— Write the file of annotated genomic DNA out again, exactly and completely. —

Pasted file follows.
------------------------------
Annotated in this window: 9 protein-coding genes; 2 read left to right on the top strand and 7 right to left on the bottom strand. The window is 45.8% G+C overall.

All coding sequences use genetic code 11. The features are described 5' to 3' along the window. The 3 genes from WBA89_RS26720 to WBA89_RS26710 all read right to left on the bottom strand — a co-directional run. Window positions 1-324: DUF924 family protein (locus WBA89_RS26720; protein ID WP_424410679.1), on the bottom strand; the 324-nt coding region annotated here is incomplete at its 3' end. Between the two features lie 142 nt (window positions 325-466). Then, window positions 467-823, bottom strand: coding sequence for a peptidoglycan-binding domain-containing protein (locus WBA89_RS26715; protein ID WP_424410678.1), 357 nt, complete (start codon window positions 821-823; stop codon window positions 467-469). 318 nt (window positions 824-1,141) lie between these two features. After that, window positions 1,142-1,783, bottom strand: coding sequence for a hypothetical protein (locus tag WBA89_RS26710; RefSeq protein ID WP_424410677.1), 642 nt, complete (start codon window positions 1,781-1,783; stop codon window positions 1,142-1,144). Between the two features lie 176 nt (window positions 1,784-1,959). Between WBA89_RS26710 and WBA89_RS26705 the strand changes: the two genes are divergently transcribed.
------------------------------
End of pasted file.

Annotated in this window: 9 protein-coding genes; 2 read left to right on the top strand and 7 right to left on the bottom strand. The window is 45.8% G+C overall.

All coding sequences use genetic code 11. The features are described 5' to 3' along the window. The 3 genes from WBA89_RS26720 to WBA89_RS26710 all read right to left on the bottom strand — a co-directional run. Window positions 1-324: DUF924 family protein (locus WBA89_RS26720; protein ID WP_424410679.1), on the bottom strand; the 324-nt coding region annotated here is incomplete at its 3' end. Between the two features lie 142 nt (window positions 325-466). Then, window positions 467-823, bottom strand: coding sequence for a peptidoglycan-binding domain-containing protein (locus WBA89_RS26715; protein ID WP_424410678.1), 357 nt, complete (start codon window positions 821-823; stop codon window positions 467-469). 318 nt (window positions 824-1,141) lie between these two features. After that, window positions 1,142-1,783, bottom strand: coding sequence for a hypothetical protein (locus tag WBA89_RS26710; RefSeq protein ID WP_424410677.1), 642 nt, complete (start codon window positions 1,781-1,783; stop codon window positions 1,142-1,144). Between the two features lie 176 nt (window positions 1,784-1,959). Between WBA89_RS26710 and WBA89_RS26705 the strand changes: the two genes are divergently transcribed.